The Permanent Five of the UNSC are the major allied nations of WWII – the United States, Russia (previously USSR), China, France, and Great Britain. Each member has veto power over any proposal brought before the Council, giving the five members the power to prevent attempts to abolish it.

The attempts in the now 193-nation body have continued unabated over the years, with the call made in the UN General Assembly in Nov 2018 echoing previous demands: “To meet emerging challenges of today’s increasingly complex international security and peace architecture, the United Nations Security Council must adapt, reform and expand its membership to include underrepresented regions, particularly Africa.”

Delegates have called for solutions that include broadening the number of permanent members beyond the current five, and abolishing the permanent membership’s use of veto power to overrule the adoption of draft resolutions and preserve their power.

The Security Council is not representative of the geopolitical realities of the modern world, according to the Global Policy Forum. Both Africa and Latin America lack a permanent seat on the Council, while Europe is overrepresented and Asia is underrepresented. The organization notes that these problems are not easily addressed because the Permanent Five do not want to see their power diminished. #23159 Published: 07/04/2019

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24 Aug
2019

Judges to announce whether Jacob Zuma must be tried for corruption

SOUTH AFRICA (WNF) - On or about the date judges of the KwaZulu-Natal (KZN) High Court in Pietermaritzburg are expected to announce their decision on whether former South African president Jacob Zuma’s application for a permanent stay of prosecution has succeeded. If granted, the stay will halt any further litigation against Zuma, who is charged with corruption related to a 1999 arms deal.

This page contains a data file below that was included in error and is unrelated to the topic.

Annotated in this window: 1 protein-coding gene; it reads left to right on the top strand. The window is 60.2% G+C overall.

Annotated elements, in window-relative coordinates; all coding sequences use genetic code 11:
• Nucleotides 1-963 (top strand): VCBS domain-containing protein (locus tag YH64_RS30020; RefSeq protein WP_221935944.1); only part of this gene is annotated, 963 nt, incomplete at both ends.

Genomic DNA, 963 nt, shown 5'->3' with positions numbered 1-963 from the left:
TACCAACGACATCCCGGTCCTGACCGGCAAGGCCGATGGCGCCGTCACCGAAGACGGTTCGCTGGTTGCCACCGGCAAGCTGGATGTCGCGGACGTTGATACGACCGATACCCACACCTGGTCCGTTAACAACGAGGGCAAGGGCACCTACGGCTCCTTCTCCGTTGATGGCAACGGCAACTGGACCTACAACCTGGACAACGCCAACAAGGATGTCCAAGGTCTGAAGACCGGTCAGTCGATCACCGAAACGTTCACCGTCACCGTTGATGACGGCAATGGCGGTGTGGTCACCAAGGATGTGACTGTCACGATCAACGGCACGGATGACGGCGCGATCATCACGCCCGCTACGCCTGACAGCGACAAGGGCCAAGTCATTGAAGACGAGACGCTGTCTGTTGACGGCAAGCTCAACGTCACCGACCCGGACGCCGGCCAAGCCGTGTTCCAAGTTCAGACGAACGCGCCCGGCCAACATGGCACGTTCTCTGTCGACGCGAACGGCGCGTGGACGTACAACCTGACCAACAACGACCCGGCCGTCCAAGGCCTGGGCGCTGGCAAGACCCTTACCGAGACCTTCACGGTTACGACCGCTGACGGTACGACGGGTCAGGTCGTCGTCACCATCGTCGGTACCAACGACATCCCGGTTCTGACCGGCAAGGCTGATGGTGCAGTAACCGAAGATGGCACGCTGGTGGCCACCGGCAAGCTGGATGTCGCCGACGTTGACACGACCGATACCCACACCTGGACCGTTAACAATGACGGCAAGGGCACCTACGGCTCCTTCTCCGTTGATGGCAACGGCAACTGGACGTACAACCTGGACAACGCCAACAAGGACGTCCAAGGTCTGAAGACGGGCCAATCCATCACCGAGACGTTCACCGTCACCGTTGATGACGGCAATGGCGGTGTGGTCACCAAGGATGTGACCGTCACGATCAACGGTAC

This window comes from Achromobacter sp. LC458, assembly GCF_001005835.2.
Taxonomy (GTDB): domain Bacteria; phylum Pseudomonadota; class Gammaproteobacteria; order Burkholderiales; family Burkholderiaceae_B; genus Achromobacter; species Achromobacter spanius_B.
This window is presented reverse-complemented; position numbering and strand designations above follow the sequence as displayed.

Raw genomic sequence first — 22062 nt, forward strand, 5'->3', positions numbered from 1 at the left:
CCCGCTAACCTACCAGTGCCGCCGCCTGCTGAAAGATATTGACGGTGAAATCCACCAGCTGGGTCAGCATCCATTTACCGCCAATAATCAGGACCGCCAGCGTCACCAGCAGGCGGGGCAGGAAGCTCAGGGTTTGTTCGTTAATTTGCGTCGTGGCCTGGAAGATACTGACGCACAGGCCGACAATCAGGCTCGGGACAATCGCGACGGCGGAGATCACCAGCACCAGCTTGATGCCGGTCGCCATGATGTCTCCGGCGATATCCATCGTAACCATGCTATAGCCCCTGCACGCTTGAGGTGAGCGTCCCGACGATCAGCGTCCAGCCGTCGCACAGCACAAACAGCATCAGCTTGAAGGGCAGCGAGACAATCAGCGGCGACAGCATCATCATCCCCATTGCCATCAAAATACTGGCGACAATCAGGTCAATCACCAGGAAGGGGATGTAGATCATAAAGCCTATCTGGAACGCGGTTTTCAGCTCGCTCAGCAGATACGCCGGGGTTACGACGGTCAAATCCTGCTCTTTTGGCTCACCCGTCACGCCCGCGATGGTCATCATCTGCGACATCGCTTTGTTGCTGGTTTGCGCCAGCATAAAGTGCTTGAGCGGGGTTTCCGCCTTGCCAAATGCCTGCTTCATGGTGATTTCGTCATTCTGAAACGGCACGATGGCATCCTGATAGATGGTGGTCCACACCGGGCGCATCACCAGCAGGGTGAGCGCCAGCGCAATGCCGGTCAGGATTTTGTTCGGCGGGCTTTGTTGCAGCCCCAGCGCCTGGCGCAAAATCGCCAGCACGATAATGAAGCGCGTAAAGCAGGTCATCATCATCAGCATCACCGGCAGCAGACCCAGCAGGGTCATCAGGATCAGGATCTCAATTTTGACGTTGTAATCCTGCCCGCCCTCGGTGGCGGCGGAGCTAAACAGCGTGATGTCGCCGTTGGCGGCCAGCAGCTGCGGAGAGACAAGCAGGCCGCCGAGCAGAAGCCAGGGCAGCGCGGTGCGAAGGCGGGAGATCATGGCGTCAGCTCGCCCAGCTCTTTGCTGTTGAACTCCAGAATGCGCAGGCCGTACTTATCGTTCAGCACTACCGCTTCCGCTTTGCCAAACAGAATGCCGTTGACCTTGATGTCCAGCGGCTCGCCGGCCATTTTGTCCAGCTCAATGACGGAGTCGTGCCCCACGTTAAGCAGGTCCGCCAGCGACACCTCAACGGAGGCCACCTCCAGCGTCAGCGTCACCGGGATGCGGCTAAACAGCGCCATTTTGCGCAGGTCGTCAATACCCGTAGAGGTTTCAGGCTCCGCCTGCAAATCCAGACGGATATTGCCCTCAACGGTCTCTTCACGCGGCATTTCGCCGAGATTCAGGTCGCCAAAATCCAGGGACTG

Citing political interference and an “overzealous” investigation into his wrongdoing,
Zuma has asked for the case to be dropped.

The charges include fraud, money laundering and racketeering for bribes he allegedly took via his former business adviser, Schabir Shaik, from French arms company Thales. The company secured contracts in a government arms deal worth hundreds of millions of euro. Shaik was found guilty of accepting bribes on his client’s behalf and sentenced to 15 years in jail.

The charges were raised more than 10 years ago and later withdrawn. They were reinstated after a court ruled there were sufficient grounds to bring him to trial.

Zuma and Thales assert that the case has been prejudiced by long delays, but the prosecution says his legal maneuvering caused delays and there are no justifiable reasons to halt his prosecution.

Zuma was president from 2009 until 2018, when his African National Congress party forced him to resign amid the corruption allegations. #23157 Published: 07/04/2019

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24 Aug
2019

France hosts G7 expanded summit with a focus on fairer capitalism and equality

FRANCE (WNF) - President Emmanuel Macron hosts G7 leaders in Biarritz for the 45th summit of the group of major industrialized nations. Fairer capitalism and equality top his diverse agenda. He plans to expand the format of the summit and widen the debate by including leaders from outside the G7 and also influential individuals from civil society.
In the lead up to the summit, G7 finance ministers and bank governors explored taxation as a means of bringing about fairer capitalism. France is expected to urge the G7 to reach a global corporate tax deal. Euronews reports that Paris recently defied the United States administration by passing a tax on big digital firms’ revenues in France despite a threat from Washington to launch a probe that could lead to trade tariffs.

The non-G7 leaders will be expected to contribute insight on the debates of subjects as diverse as digital transformation, climate change and gender discrimination from their particular group or region. According to France’s G7 website, Australia, Chile, India and South Africa fall in the first group as “partners committed . . . to democratic values and fundamental freedoms.”

African leaders who are leaders of forums in their own region form a second group.

The third group is made up of, “Exceptional figures committed to the fight against violence and discrimination, promoting girls’ access to education, economic empowerment of women and women’s entrepreneurship.”

The members of the G7 are: Canada, France, United States, Japan, Italy, Germany and the United Kingdom. #23183 Published: 07/23/2019